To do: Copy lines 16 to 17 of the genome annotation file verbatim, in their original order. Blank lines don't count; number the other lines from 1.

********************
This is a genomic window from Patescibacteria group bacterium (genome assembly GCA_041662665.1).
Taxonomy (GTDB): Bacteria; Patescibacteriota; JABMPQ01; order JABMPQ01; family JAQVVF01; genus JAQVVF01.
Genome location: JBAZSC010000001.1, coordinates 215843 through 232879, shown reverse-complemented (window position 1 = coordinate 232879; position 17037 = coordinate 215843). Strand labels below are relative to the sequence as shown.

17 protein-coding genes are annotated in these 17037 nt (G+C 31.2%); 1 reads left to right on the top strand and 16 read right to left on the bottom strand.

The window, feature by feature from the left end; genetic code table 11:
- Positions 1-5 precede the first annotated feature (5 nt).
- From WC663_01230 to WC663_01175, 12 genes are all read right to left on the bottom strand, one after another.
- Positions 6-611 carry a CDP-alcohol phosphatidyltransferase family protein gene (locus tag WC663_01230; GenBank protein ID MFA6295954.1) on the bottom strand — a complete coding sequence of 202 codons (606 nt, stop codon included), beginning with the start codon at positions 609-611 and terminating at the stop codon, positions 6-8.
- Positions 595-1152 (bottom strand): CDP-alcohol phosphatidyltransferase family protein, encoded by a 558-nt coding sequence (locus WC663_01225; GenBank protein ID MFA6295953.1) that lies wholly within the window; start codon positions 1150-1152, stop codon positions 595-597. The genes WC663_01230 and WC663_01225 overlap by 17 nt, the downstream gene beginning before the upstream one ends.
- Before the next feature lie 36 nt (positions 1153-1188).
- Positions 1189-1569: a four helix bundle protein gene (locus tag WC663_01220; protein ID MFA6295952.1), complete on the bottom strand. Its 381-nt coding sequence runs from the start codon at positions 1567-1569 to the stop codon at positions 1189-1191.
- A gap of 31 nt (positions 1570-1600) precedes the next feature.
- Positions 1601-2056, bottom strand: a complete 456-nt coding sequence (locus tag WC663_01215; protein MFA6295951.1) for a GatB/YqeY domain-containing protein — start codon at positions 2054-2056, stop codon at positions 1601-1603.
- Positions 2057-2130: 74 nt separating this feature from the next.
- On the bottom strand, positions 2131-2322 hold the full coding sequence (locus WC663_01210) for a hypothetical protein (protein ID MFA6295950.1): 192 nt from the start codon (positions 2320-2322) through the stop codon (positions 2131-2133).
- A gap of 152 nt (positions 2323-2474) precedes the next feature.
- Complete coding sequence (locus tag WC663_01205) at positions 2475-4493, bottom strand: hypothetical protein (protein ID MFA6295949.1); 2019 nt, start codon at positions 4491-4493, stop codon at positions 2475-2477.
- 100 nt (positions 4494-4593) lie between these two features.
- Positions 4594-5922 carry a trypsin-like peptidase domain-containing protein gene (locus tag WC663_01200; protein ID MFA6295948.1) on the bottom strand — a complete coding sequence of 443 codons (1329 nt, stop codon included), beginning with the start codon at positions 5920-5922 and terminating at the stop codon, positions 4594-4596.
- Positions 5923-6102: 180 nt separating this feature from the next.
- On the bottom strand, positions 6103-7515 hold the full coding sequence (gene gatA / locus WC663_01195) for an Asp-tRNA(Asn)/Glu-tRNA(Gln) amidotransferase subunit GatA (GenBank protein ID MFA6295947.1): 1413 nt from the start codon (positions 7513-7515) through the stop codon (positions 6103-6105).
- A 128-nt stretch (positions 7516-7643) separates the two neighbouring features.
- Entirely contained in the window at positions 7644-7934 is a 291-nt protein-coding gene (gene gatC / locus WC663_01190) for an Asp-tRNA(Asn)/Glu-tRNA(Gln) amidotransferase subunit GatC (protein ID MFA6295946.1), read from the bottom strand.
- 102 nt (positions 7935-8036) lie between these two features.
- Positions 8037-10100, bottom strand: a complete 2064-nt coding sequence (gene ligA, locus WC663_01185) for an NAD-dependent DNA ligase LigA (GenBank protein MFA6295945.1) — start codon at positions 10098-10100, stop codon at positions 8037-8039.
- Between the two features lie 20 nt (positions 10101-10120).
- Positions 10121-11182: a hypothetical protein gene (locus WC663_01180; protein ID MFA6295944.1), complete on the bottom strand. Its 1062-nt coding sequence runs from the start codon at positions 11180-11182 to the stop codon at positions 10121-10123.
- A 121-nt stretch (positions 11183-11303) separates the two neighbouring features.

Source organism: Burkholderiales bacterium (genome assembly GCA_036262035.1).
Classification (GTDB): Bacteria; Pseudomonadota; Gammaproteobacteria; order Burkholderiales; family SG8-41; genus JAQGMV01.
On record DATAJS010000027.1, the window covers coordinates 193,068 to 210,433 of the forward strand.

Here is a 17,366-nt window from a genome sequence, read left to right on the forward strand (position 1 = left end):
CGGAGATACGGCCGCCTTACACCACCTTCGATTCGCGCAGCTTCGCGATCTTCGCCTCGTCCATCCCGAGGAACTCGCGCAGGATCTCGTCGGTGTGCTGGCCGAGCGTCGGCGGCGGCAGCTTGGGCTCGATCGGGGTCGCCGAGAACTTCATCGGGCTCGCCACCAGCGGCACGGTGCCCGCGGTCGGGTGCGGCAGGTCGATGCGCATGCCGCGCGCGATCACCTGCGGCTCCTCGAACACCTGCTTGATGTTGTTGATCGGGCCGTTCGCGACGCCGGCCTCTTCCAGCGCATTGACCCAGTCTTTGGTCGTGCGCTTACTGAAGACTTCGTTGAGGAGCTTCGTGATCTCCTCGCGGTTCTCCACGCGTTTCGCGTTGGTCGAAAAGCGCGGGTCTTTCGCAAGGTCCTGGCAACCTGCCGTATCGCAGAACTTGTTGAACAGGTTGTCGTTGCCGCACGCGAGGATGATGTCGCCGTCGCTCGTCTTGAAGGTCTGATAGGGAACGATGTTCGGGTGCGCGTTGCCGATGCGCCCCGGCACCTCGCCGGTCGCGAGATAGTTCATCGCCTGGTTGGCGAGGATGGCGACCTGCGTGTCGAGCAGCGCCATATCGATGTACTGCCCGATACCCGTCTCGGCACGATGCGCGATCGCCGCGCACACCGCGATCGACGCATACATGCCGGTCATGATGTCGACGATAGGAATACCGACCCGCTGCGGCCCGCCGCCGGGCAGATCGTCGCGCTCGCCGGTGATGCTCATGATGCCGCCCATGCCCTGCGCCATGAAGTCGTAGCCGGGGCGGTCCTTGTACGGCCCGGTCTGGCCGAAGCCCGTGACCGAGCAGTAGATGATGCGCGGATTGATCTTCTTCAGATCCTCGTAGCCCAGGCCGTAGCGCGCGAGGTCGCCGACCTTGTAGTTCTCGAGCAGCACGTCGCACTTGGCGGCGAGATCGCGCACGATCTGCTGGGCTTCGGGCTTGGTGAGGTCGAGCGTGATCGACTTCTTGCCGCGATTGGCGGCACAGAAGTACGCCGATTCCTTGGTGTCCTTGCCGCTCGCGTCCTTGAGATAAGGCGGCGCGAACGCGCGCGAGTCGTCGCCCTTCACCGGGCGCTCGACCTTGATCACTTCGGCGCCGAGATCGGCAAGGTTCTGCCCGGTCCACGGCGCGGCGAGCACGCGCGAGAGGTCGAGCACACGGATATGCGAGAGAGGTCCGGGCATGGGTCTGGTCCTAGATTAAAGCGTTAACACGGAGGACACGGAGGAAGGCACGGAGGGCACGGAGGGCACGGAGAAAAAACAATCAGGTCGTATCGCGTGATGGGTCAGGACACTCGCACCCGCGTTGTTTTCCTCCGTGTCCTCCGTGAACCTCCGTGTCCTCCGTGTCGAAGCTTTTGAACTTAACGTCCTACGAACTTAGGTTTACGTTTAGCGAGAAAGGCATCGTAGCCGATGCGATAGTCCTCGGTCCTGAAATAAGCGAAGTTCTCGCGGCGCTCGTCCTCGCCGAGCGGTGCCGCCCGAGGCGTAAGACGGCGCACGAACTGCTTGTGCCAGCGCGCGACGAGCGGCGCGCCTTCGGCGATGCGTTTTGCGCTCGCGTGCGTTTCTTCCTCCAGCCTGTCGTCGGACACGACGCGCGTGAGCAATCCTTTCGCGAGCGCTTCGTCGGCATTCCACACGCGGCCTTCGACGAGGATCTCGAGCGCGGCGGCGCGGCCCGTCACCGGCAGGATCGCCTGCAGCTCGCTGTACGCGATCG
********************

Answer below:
- A gap of 152 nt (positions 2323-2474) precedes the next feature.
- Complete coding sequence (locus tag WC663_01205) at positions 2475-4493, bottom strand: hypothetical protein (protein ID MFA6295949.1); 2019 nt, start codon at positions 4491-4493, stop codon at positions 2475-2477.